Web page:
Washington, D.C., April 15, 2008—Today, as Americans scurried to get their tax forms into the IRS, the D.C. Circuit Court of Appeals heard arguments about another agency that can impose big fines and reams of paperwork on small businesses. The very structure of this agency makes the IRS look like a model of accountability, the Competitive Enterprise Institute and others argued in court.
The Sarbanes-Oxley Act of 2002 created the Public Company Accounting Oversight Board, giving it authority to set accounting standards, impose its own set of taxes, and open investigations of accounting firms big and small. Yet unlike counterparts wielding similar authority, such as the IRS commissioner and Federal Reserve governors, PCAOB members are never vetted by the President or by the Senate, as neither of these bodies have a say in who will be appointed.
In today’s oral argument in Free Enterprise Fund v. PCAOB, attorneys for the Jones Day law firm and for the Competitive Enterprise Institute asked a three-judge panel—consisting of the Hon. Brett Kavanaugh, Judith Rogers, and Janice Rogers Brown—to declare the PCAOB unconstitutional under the Appointments Clause of the U.S. Constitution. This clause requires that officers of the United States, wielding the authority the PCAOB does, be appointed by the president and confirmed by the Senate. This process helps ensure agencies remain accountable to elected officials and ultimately the American people.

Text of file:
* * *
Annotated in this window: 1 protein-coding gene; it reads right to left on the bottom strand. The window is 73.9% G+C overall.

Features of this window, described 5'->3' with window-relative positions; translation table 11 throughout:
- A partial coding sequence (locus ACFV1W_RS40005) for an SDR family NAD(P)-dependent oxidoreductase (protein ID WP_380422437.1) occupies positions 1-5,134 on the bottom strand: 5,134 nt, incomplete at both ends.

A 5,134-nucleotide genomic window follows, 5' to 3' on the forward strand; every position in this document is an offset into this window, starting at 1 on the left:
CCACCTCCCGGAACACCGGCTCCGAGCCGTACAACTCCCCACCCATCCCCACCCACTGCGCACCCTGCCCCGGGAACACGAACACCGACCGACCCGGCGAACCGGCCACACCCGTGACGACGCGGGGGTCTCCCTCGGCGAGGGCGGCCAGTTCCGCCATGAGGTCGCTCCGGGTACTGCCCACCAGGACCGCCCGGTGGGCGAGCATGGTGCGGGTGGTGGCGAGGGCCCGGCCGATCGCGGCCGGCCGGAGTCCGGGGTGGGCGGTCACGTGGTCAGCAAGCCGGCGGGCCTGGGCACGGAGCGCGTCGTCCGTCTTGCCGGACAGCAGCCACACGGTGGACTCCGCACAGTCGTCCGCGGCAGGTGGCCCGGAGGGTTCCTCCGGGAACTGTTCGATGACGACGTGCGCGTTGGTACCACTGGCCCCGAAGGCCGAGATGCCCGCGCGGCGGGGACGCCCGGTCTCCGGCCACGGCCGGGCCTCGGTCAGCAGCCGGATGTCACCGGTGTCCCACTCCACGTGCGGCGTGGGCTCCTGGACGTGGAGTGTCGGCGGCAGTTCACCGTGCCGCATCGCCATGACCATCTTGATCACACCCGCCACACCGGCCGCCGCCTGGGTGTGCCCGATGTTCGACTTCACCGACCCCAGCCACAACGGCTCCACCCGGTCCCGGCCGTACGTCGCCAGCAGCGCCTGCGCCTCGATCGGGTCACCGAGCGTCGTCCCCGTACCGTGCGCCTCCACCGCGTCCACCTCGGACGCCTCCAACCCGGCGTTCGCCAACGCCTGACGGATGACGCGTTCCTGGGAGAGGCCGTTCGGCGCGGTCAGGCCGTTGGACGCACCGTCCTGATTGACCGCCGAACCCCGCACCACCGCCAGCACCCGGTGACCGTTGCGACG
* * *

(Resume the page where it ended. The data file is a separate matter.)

The PCAOB’s interpretation of Sarbanes-Oxley’s section 404 has cost public companies more than $35 billion a year and has proved especially burdensome to smaller public companies. Bipartisan critics have observed that the PCAOB standards have burdened firms with minutiae while overlooking many of the practices that led to the subprime shenanigans.
As accounting issues become of increasing importance to the electorate, it’s imperative that the PCAOB be accountable to elected officials. “Next year—whether it’s President McCain, President Clinton, or President Obama—America’s new president should not be faced with a powerful government body that lacks accountability to them and members of Congress,” says John Berlau, director of CEI’s Center for Entrepreneurship. “Unaccountable government makes the American people the ultimate losers.”
For more background on the legal issues underlying today’s arguments, see CEI’s study: “The Public Company Accounting Oversight Board: An Unconstitutional Assault on Government Accountability” by John Berlau and Hans Bader.
CEI, please visit our website at www.cei.org.